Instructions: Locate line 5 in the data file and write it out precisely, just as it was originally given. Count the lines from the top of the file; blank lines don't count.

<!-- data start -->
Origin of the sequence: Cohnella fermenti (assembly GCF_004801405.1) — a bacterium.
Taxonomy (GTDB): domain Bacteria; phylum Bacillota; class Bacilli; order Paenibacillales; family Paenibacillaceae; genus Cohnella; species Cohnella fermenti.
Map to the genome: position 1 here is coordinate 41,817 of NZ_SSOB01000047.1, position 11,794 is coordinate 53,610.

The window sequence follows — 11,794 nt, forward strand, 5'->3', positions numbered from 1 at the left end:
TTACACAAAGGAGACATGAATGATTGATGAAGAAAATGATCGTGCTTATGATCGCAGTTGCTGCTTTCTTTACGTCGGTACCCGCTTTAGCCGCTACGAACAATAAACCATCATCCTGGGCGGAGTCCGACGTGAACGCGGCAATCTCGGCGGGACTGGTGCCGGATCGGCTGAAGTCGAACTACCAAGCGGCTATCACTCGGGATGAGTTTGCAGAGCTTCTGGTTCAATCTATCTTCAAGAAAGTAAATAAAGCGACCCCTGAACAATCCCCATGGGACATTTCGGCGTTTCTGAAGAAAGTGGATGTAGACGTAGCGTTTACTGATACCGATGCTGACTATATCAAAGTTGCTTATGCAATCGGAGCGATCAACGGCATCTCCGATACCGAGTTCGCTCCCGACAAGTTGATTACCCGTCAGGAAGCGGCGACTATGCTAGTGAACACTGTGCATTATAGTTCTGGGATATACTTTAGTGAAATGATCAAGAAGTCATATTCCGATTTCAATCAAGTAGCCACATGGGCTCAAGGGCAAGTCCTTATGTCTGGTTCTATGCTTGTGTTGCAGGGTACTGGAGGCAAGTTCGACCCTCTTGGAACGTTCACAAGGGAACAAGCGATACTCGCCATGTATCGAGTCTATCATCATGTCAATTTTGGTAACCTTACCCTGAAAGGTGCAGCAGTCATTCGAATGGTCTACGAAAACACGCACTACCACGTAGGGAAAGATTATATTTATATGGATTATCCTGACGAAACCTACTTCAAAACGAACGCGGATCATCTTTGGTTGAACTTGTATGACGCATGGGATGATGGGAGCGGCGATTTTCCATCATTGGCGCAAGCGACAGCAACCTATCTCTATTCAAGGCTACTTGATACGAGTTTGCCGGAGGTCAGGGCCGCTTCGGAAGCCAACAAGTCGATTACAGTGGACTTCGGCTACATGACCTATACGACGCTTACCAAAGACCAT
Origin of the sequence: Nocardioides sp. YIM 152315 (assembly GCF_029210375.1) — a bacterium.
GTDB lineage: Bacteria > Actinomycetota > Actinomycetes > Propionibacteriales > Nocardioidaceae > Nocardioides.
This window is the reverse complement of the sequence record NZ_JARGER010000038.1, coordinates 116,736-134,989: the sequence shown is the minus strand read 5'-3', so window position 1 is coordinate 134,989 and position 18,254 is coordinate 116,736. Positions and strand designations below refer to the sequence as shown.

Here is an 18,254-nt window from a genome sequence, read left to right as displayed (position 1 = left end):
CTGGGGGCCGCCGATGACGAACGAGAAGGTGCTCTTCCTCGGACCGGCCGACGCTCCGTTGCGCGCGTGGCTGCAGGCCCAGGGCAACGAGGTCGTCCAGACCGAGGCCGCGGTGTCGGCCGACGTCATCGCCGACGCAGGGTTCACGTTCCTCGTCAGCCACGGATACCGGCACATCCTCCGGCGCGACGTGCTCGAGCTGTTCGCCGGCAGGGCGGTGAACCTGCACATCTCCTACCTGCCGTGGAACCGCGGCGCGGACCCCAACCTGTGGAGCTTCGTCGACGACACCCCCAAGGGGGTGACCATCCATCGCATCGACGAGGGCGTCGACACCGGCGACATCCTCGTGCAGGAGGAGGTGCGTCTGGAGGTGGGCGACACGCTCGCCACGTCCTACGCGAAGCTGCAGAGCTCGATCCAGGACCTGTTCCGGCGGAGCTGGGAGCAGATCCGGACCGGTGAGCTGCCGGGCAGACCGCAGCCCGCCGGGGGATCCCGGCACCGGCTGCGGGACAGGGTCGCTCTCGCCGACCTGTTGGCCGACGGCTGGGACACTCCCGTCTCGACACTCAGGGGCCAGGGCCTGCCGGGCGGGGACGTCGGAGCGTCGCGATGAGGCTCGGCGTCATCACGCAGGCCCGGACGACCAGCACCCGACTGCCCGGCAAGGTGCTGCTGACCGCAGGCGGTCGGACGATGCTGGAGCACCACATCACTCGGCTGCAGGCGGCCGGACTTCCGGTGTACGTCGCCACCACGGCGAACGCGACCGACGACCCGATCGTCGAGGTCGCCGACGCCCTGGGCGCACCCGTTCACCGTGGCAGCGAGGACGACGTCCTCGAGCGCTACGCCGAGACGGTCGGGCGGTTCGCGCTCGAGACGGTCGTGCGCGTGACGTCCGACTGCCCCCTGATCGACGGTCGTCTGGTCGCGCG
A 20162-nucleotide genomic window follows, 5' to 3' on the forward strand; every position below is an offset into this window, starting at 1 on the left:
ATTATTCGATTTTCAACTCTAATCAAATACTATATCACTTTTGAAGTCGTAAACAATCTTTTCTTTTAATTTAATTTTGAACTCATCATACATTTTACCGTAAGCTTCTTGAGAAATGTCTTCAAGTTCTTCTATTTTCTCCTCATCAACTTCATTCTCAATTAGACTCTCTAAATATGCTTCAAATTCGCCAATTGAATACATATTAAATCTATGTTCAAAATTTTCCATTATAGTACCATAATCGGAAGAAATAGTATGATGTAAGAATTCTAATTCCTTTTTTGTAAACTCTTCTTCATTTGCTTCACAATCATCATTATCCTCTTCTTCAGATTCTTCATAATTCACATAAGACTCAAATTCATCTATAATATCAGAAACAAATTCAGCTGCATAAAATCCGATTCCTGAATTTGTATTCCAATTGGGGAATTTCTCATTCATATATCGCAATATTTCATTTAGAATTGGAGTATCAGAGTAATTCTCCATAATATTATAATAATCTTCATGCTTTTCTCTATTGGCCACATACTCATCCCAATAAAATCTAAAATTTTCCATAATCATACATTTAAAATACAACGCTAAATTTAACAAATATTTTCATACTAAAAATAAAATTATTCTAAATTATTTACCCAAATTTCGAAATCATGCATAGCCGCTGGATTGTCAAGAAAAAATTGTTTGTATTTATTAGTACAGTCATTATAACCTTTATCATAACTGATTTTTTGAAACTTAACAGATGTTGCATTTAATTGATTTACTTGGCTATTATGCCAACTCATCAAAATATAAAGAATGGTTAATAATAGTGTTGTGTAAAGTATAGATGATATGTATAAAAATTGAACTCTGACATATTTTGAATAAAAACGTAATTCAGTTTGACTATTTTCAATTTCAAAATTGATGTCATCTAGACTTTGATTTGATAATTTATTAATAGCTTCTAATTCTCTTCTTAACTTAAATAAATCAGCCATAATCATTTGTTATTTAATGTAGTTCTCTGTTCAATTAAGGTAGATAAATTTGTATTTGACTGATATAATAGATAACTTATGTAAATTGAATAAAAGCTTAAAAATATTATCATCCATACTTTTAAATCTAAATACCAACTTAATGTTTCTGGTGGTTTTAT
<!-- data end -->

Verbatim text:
TTACACAAAGGAGACATGAATGATTGATGAAGAAAATGATCGTGCTTATGATCGCAGTTGCTGCTTTCTTTACGTCGGTACCCGCTTTAGCCGCTACGAACAATAAACCATCATCCTGGGCGGAGTCCGACGTGAACGCGGCAATCTCGGCGGGACTGGTGCCGGATCGGCTGAAGTCGAACTACCAAGCGGCTATCACTCGGGATGAGTTTGCAGAGCTTCTGGTTCAATCTATCTTCAAGAAAGTAAATAAAGCGACCCCTGAACAATCCCCATGGGACATTTCGGCGTTTCTGAAGAAAGTGGATGTAGACGTAGCGTTTACTGATACCGATGCTGACTATATCAAAGTTGCTTATGCAATCGGAGCGATCAACGGCATCTCCGATACCGAGTTCGCTCCCGACAAGTTGATTACCCGTCAGGAAGCGGCGACTATGCTAGTGAACACTGTGCATTATAGTTCTGGGATATACTTTAGTGAAATGATCAAGAAGTCATATTCCGATTTCAATCAAGTAGCCACATGGGCTCAAGGGCAAGTCCTTATGTCTGGTTCTATGCTTGTGTTGCAGGGTACTGGAGGCAAGTTCGACCCTCTTGGAACGTTCACAAGGGAACAAGCGATACTCGCCATGTATCGAGTCTATCATCATGTCAATTTTGGTAACCTTACCCTGAAAGGTGCAGCAGTCATTCGAATGGTCTACGAAAACACGCACTACCACGTAGGGAAAGATTATATTTATATGGATTATCCTGACGAAACCTACTTCAAAACGAACGCGGATCATCTTTGGTTGAACTTGTATGACGCATGGGATGATGGGAGCGGCGATTTTCCATCATTGGCGCAAGCGACAGCAACCTATCTCTATTCAAGGCTACTTGATACGAGTTTGCCGGAGGTCAGGGCCGCTTCGGAAGCCAACAAGTCGATTACAGTGGACTTCGGCTACATGACCTATACGACGCTTACCAAAGACCAT